w w w . L a w y e r S e r v i c e s . i n



Cutis Biotech Sole Proprietorship concern Through its sole proprietor Archana Ashish Kabra v/s Serum Institute of India Pvt. Ltd.


Company & Directors' Information:- K F BIOTECH PRIVATE LIMITED [Active] CIN = U01119PB2004PTC027531

Company & Directors' Information:- G S BIOTECH LIMITED [Active] CIN = U01403TG2007PLC054391

Company & Directors' Information:- S T S BIOTECH PRIVATE LIMITED [Active] CIN = U74220KA2020PTC141264

Company & Directors' Information:- B. S. BIOTECH PRIVATE LIMITED [Active] CIN = U85190WB2007PTC118476

Company & Directors' Information:- R P BIOTECH PRIVATE LIMITED [Active] CIN = U24232PB2001PTC024580

Company & Directors' Information:- K. L. BIOTECH PRIVATE LIMITED [Under Process of Striking Off] CIN = U24233UP2008PTC035676

Company & Directors' Information:- K M BIOTECH PRIVATE LIMITED [Active] CIN = U33111DL2013PTC260182

Company & Directors' Information:- S R BIOTECH INDIA PRIVATE LIMITED [Strike Off] CIN = U01119TZ2001PTC009797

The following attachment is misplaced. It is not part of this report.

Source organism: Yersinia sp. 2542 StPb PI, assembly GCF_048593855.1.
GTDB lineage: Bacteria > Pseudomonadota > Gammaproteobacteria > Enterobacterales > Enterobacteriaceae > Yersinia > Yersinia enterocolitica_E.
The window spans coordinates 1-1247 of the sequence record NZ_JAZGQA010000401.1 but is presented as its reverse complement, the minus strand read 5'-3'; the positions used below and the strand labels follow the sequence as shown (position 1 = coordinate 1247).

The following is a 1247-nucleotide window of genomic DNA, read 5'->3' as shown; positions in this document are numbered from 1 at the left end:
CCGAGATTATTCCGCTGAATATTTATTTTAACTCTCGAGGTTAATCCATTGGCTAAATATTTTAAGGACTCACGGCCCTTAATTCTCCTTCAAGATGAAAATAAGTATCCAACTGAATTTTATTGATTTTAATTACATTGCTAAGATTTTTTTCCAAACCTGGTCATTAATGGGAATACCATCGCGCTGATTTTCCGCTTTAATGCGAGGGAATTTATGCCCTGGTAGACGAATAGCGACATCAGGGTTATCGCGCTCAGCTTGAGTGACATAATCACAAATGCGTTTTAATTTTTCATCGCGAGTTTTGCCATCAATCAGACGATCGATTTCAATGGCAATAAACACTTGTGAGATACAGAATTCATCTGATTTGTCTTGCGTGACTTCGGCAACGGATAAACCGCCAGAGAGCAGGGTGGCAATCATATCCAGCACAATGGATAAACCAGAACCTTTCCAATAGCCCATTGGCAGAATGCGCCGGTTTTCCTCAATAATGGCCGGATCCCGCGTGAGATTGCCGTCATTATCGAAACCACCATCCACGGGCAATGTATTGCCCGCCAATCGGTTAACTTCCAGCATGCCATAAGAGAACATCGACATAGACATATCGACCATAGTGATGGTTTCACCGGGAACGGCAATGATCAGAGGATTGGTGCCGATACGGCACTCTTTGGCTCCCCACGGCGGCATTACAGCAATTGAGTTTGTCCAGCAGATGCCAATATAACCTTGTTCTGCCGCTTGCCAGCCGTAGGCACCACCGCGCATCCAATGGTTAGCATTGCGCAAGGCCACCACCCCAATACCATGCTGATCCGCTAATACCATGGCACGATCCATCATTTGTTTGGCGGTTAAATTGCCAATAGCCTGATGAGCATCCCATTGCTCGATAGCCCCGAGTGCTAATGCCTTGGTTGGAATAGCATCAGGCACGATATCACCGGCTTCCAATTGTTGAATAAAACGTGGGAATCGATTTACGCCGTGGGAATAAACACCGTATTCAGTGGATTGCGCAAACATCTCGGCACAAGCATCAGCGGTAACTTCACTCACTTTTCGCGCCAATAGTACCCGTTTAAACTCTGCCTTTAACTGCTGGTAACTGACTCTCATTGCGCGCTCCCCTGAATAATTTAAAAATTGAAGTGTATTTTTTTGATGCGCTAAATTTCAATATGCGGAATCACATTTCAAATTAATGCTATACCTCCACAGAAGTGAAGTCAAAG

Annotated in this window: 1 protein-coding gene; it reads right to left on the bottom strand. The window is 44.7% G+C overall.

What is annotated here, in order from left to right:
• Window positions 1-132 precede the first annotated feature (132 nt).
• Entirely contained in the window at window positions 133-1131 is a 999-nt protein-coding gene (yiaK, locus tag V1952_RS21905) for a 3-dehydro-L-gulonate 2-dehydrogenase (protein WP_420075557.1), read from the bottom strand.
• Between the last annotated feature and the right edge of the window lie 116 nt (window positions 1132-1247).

Company & Directors' Information:- K J BIOTECH PRIVATE LIMITED [Active] CIN = U24231PN2015PTC154981

    Appeal From Order No. 53 of 2021

    Decided On, 20 April 2021

    At, High Court of Judicature at Bombay

    By, THE HONOURABLE MR. JUSTICE NITIN JAMDAR & THE HONOURABLE MR. JUSTICE C.V. BHADANG

    For the Appellant: Abhinav Chandrachud, Aditya Soni, Chetan Alai, Shriniwas Bade, Advocates, Swaraj Jadhav i/b. White & Brief Advocates & Solicitors. For the Respondent: Dr. Birendra Saraf, Senior Advocate with Rohan Savant, Hitesh Jain, Pooja Tidke, Monisha Mane Bhangale, Warisha Parkar i/b. Parinam Law Associates, Advocates.



Judgment Text